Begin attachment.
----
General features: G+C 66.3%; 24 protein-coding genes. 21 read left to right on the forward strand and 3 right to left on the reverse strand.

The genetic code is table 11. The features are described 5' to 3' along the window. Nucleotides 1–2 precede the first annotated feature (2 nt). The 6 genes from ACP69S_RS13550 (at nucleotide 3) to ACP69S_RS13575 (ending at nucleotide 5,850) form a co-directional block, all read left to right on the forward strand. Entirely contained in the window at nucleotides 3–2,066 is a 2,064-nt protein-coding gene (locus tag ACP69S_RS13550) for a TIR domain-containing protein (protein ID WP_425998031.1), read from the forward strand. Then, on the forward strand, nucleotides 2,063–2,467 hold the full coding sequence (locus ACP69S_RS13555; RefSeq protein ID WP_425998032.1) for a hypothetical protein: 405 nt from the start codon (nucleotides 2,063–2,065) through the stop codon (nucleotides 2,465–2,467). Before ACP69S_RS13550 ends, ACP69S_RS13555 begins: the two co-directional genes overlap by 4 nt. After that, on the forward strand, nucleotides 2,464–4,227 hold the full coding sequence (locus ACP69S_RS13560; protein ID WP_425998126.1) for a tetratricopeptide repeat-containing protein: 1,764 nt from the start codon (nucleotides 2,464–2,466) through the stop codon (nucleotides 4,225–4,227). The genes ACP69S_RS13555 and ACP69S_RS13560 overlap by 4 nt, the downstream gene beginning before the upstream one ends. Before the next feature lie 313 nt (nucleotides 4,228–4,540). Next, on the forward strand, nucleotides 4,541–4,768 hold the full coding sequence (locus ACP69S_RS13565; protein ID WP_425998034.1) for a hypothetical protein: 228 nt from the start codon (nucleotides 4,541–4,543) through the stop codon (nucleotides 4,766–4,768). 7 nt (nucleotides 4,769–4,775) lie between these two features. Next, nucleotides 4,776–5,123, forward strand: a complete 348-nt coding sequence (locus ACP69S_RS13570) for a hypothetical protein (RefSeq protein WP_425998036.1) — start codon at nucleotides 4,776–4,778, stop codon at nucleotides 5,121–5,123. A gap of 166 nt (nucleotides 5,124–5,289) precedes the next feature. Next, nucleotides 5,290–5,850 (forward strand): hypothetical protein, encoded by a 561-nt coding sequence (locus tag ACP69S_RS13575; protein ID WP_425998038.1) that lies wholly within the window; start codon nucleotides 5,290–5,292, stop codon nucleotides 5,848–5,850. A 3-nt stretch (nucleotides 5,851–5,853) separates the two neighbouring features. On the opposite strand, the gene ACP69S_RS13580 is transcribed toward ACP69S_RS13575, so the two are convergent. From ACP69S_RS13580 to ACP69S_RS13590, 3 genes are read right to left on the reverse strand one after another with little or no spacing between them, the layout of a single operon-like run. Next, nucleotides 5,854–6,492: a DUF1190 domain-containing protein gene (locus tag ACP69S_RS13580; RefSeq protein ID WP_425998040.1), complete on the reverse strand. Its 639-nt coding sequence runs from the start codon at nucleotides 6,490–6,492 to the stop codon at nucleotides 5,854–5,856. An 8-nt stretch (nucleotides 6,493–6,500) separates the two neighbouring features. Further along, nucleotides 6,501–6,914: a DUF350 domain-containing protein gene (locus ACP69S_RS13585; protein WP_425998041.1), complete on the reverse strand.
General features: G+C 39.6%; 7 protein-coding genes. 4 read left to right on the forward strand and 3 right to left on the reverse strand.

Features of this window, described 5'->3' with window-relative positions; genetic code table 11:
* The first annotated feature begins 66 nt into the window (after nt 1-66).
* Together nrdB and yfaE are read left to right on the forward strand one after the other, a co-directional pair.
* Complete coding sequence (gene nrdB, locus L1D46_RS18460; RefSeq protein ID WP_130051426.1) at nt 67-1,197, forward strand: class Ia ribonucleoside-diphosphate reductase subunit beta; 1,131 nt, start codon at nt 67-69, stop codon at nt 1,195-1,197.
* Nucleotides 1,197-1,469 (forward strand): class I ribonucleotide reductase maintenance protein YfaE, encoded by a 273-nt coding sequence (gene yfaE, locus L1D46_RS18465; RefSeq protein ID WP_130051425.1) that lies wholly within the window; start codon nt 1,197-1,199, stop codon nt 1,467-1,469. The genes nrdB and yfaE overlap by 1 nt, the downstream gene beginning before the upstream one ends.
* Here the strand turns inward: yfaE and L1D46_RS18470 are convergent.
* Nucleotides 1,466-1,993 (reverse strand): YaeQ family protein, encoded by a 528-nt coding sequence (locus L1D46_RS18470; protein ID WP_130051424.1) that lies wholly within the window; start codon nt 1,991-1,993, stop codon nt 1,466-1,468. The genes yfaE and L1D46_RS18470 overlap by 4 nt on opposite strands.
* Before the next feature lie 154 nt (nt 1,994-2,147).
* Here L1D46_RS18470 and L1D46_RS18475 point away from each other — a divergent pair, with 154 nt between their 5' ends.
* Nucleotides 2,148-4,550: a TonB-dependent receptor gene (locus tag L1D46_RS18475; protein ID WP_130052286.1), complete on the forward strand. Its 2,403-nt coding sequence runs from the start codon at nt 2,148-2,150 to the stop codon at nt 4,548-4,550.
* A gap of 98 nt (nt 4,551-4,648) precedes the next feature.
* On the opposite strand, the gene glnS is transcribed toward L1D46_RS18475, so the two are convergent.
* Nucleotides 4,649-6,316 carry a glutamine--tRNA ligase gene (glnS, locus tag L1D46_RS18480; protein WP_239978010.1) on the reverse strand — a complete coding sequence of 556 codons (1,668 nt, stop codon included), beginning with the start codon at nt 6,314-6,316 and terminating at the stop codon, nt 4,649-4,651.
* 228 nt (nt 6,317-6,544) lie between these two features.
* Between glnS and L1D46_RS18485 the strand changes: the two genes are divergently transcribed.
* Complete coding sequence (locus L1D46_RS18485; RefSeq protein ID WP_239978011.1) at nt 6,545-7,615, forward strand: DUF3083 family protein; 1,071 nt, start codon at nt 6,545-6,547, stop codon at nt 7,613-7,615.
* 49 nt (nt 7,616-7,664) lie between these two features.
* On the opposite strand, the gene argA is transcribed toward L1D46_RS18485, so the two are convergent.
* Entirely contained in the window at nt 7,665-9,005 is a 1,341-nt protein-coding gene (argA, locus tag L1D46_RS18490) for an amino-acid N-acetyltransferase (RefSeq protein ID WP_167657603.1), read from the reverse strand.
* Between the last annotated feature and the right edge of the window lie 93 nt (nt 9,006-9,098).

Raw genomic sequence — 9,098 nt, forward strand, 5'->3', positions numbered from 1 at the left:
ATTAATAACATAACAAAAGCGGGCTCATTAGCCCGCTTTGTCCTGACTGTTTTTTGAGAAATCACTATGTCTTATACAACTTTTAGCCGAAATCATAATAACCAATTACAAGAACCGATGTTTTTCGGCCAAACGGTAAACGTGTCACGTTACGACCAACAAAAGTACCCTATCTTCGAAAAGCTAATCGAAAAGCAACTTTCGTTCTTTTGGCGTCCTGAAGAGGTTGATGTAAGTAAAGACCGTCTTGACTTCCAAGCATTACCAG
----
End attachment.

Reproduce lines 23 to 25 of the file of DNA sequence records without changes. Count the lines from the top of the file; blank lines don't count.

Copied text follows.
* Between the last annotated feature and the right edge of the window lie 93 nt (nt 9,006-9,098).

Raw genomic sequence — 9,098 nt, forward strand, 5'->3', positions numbered from 1 at the left:
ATTAATAACATAACAAAAGCGGGCTCATTAGCCCGCTTTGTCCTGACTGTTTTTTGAGAAATCACTATGTCTTATACAACTTTTAGCCGAAATCATAATAACCAATTACAAGAACCGATGTTTTTCGGCCAAACGGTAAACGTGTCACGTTACGACCAACAAAAGTACCCTATCTTCGAAAAGCTAATCGAAAAGCAACTTTCGTTCTTTTGGCGTCCTGAAGAGGTTGATGTAAGTAAAGACCGTCTTGACTTCCAAGCATTACCAG